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How to stop a toddler tantrum: 6 expert secrets

Do you ignore? Distract? Talk it out? There may be appropriate times and places for all of those responses.

How to stop a toddler tantrum: 6 expert secrets

We’ve all been there: You’re in the mall or at the playground, looking down at the red-faced, tear-stained, shrieking child trying to pry away his hand from yours. All you may want in that moment is to be invisible—but, sadly, those cloaks are in short supply.


Left with the reality that tantrums are just a part of life with (cognitively developing) toddlers, many parents struggle to figure out the best course of action. Do you ignore? Distract? Talk it out? According to the experts, there may be appropriate times and places for all of those responses.

Here’s what the pros want us to know about tantrums and taming them:

Toddlers don’t like tantrums either

It helps to stop seeing tantrums as willful outbreaks and start approaching them from places of compassion, says Sarah Ockwell-Smith, author of Gentle Discipline: Using Emotional Connection—Not Punishment—To Raise Confident, Capable Kids.

“As hard as it is for you to cope with your toddler's meltdowns, especially when they happen in public, it is so much harder to actually be the toddler,” says Ockwell-Smith. “Imagine feeling so out of control, unable to calm yourself and get a hold on your emotions and being completely unable to communicate how you feel with anyone.”

Add stares from strangers and scolds from parents and it’s much easier to see why this is a stressful situation for little ones. Ockwell-Smith says that’s why, at least initially, the best reaction is a hug and some support.

Rationalization doesn’t help much during the tantrum

“In the moment the tantrum is happening, most parents don’t realize how much the tantrum is affecting them–their tone of voice, their feelings, their body language,” explains Katherine Firestone, founder of the Fireborn Institute, a nonprofit providing parents with practical strategies for educational success.

According to Firestone, becoming frustrated, annoyed or angry is a natural response when someone is yelling (or screaming and kicking) at you. Although telling the tantruming kiddo to “calm down” may seem like a good solution, it usually doesn’t work; kids just don’t have the skills to look at the situation as rationally as we do.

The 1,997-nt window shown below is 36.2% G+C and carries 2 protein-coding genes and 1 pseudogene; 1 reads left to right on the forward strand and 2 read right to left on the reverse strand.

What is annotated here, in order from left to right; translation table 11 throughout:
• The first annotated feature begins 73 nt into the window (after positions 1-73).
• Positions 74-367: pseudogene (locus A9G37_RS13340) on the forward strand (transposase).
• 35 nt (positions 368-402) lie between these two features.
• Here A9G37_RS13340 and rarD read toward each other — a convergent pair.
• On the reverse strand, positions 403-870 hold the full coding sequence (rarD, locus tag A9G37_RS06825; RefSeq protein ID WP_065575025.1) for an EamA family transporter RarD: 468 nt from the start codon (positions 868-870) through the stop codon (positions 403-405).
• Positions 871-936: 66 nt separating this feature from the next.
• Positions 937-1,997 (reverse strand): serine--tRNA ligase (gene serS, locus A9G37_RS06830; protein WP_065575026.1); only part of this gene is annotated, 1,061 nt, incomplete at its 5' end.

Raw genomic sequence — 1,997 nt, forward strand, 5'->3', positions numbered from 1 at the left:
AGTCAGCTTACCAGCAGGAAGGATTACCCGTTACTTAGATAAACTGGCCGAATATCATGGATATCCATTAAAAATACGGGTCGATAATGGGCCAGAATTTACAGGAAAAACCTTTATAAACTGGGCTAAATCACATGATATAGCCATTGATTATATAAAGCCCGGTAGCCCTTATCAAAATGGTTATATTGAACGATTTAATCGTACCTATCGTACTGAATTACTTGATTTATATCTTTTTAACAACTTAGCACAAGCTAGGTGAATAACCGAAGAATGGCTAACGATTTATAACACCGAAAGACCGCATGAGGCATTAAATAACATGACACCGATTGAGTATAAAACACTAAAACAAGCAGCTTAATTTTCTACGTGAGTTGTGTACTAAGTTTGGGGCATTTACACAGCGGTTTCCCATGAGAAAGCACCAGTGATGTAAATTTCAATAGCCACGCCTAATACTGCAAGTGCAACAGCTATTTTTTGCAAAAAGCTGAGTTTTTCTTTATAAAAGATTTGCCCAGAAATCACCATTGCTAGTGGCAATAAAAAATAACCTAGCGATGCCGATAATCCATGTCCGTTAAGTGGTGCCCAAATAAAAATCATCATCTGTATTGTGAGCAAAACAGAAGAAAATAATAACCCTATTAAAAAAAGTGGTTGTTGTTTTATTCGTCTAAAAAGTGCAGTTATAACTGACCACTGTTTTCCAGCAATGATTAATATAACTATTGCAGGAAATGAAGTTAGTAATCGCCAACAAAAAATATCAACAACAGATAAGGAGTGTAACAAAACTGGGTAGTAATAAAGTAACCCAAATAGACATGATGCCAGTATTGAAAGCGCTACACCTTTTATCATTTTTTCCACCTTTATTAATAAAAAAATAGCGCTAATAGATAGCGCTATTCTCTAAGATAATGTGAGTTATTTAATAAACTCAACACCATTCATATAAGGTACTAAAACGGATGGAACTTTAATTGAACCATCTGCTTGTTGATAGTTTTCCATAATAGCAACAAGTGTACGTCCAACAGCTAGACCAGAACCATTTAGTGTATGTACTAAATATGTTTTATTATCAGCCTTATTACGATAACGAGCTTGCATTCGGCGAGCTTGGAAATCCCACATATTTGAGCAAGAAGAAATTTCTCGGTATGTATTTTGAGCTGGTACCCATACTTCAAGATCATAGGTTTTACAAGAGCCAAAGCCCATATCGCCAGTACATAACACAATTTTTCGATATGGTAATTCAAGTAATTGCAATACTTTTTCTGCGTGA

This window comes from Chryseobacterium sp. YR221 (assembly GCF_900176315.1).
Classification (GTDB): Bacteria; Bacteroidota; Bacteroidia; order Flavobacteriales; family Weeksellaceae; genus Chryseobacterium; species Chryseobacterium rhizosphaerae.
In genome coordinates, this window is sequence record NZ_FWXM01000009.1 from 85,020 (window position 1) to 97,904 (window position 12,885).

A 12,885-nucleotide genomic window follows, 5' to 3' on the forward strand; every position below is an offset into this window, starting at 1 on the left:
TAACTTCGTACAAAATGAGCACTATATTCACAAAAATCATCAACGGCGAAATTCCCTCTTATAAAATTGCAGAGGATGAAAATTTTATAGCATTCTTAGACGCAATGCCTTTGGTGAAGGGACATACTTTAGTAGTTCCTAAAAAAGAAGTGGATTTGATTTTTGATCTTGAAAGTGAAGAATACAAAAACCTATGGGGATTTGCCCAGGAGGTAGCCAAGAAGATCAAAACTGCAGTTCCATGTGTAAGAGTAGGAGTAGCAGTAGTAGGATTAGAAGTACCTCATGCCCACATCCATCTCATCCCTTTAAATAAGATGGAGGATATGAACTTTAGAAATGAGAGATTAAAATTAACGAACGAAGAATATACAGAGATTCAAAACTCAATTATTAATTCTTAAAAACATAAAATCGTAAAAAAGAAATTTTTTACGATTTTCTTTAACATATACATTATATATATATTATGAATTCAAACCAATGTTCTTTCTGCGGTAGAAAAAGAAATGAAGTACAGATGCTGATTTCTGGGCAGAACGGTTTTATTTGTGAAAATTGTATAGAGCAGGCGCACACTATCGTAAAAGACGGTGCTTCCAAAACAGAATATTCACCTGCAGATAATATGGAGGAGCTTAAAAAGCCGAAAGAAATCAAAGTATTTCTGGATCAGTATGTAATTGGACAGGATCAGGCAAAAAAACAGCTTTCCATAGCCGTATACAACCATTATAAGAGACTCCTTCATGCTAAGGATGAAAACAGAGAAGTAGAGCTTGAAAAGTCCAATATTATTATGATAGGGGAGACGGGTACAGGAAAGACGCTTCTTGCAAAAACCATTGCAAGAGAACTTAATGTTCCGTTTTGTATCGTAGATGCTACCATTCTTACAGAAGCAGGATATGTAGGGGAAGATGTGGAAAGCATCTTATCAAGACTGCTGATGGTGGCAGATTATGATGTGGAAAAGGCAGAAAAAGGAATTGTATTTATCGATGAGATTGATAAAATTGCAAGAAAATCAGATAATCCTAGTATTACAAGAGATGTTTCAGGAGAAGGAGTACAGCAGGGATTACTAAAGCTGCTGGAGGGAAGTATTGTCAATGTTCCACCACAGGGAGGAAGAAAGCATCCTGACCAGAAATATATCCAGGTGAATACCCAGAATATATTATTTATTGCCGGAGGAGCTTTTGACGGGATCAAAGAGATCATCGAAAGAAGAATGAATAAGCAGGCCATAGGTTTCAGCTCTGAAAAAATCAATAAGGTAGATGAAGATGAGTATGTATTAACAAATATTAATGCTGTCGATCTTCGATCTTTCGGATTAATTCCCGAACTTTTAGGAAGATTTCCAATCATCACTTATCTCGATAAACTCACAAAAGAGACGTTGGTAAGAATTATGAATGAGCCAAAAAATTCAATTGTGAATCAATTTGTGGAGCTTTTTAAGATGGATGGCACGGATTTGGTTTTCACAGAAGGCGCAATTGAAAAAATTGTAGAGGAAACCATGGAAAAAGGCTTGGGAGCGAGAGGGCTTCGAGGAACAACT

She suggests a better way to help everyone chill is to take a deep breath, gauge your feelings and validate your tot’s emotions. Says Firestone, “Get down on his level and say something like, ‘Oh dear. I know this is very frustrating. I get frustrated sometimes too.’”

Bedtime, screen time and mealtime are all factors

How often have you felt hangry? Now think about how extreme that can be for little bodies and bellies, says Shanna Donhauser, a child and family therapist at Happy Nest Therapy. The same goes for out-of-whack habits with screen time and bedtime.

“It's hard to notice patterns when you're in them, but I encourage parents with children who have extreme tantrums to record diet, sleep and screens over the period of a week or so,” Donhauser says. When parents keep track for awhile they can see if a a late soccer game, movie night or extra helping of dessert is the precursor to a tantrum—and adjust household schedules and menus accordingly.

Sometimes intensity is better than calmness

As counterintutive as it may seem, some kids respond better when parents get on their level—of strong emotions, that is. Says Holly Klaassen, author of The Fussy Baby Survival Guide, some tantrums can be tamed by redirecting the high energy in a positive way, such as by eagerly pointing of a cool item on the other side of the room.

Temporary distraction doesn’t mean the tantrum should go entirely unaddressed, however. Says Klaassen, “After the flood of emotions has passed, there’s time to talk about feelings or to deal with whatever caused the meltdown.”

You don’t always have to worry about who ‘wins’

As any parent knows, tantrums don’t always happen in ideal environments. If you don’t have the time or ability to talk your child down, St. Louis-based childhood and anger management specialist Kelsey Torgerson says it’s okay to give in.

“You may have somewhere you absolutely have to be or you're not at a good location for a tantrum. If that's the case, it is okay to give into your child's demands,” Torgerson says with the caveat of making sure you do it promptly so your child doesn’t read it as the fit getting them what they wanted. “The longer you wait before you give in, the more likely your child is to reach that level of tantruming again in the future.”

Outbursts are normal, 20-minute tantrums are not

When your kiddo is melting down in the grocery store and everyone is staring, it can feel like your kid is the only one who acts like this. But, according to Dr. Cheryl S. Al-Mateen, a child and adolescent psychiatrist at the Children’s Hospital of Richmond at VCU, a tantrum here or there (or in aisle six) is a normal part of early childhood.

But parents should consider getting help if the tantrums are frequent, regularly occur outside the home, typically last more than 20 minutes or involve aggression or self-injury.

The experts all agree, most tantrums are a normal part of child development. When they do happen, you can lay the groundwork for lessening tantrums—and rest assured that your kiddo will likely be back to flashing that magical smile soon enough.

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